More adventures in the job hunt – Scams!

The Wild West is an ever shifting frontier. It was once a physical space, but then it had to move. In the 90’s, when I was a wee lad, the Wild West was the internet.

And let me tell you, it was fucking Wild. And god damn scary.

But now that everyone is on the internet, it no longer feels like a meet up for goons and losers. Still, there is a Wild West aspect to, but it has moved to certain corners of the internet. One such corner, is the job market.

Historians will one day talk about how capitalism killed the internet. I think there was maybe a week where people actually spoke to each other, while now it is just a place for people to sell each other things. I have no idea why scammers would use the job market to try to scam job hunters. It doesn’t make a lot of sense to me. If someone is looking for a job, money is likely to be tight.

The surprisingly common job hunt scam is that you apply to a job in a specific field, and then you get a reply saying “we aren’t moving forward with your application, but seeing as how you are into this field, how about taking our training course?” I am very tempted to email them a Robin Sage resume just to see how they would react. Y’know, for science.

That’s the intelligent way of running this scam: someone sends you a resume and you try to sell them a training course. By sheer luck, I was shown the incompetent route to this scam, and it was so god damned hilarious that I thought I would share it with you all.

For context, this was a job at one of those online coding bootcamps. Bear that in mind.

I applied for a job that I was about 65% qualified for, and I was pretty happy to have gotten an interview. I was, however, greatly annoyed at the company from the start for making me do a video cover letter. But they got extra points for being unique.

During the interview, my interviewer asked me just a handful of questions before deeming me unfit for the position they were hiring for. This was the “negging” phase. Right after that, in order to build up my confidence, they told me that it was obvious to them that I would make a great teacher.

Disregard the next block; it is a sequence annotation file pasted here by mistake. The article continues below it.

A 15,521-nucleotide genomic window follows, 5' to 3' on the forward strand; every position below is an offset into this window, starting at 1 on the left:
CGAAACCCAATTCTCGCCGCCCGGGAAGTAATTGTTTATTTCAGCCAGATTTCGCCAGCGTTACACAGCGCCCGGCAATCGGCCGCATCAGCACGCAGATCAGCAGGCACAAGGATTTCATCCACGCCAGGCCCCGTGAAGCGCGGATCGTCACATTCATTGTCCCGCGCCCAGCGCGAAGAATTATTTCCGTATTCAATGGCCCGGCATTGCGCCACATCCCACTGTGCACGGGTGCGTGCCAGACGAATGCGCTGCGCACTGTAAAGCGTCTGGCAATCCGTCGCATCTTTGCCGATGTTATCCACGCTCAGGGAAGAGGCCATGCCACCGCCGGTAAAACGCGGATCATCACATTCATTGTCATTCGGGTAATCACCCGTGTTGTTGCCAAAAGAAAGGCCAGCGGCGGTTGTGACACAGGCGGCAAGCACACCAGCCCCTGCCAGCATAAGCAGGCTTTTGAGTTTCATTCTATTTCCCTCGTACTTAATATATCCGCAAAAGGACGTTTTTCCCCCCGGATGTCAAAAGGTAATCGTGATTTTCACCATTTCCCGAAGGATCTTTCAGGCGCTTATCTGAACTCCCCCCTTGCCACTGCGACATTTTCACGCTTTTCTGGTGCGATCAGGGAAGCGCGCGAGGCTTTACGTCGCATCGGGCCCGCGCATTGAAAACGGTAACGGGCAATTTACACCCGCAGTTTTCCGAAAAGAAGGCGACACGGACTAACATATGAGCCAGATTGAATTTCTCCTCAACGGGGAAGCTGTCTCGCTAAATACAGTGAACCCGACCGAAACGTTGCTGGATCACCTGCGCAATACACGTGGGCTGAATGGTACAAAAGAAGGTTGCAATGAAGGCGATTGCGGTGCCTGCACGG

It had the opposite effect.

I have worked as an educator for a decade, and having done it this long sentences like “I can tell you would make a great teacher” are as much of a compliment as “I can tell you would make a great toilet cleaner”. Thanks, but fuck you. I say this because I know what teacher salaries look like, and also because I have done hiring for teachers, and nothing you have asked me would have proven whether or not I would make a good teacher. People only say this right before they tell me that they are desperately in need of teachers.

Wouldn’t you know it, they were desperately in need of qualified teachers. Wouldn’t I consider working for them as an instructor?

Now, while this tactic wasn’t new to me, it was a bit strange coming from a coding school. I have no coding experience whatsoever. How in the world would they think I am qualified to do this? I pointed this out to my interviewer and he informed me that all I would have to do is take one of their courses.

I insisted that I was a slow learner, and that I doubt I could get the skills needed to teach his course over the 6 weeks it takes to get the certificate and he insisted that their course was really that good.

So I could pay them to take a course that in six weeks would make me excellent teacher for their course.

Somehow, I wasn’t convinced.

Well, into every job hunt a significant amount of failures will occur. Some of those will be pathetic scams. But this one was one of the funniest.

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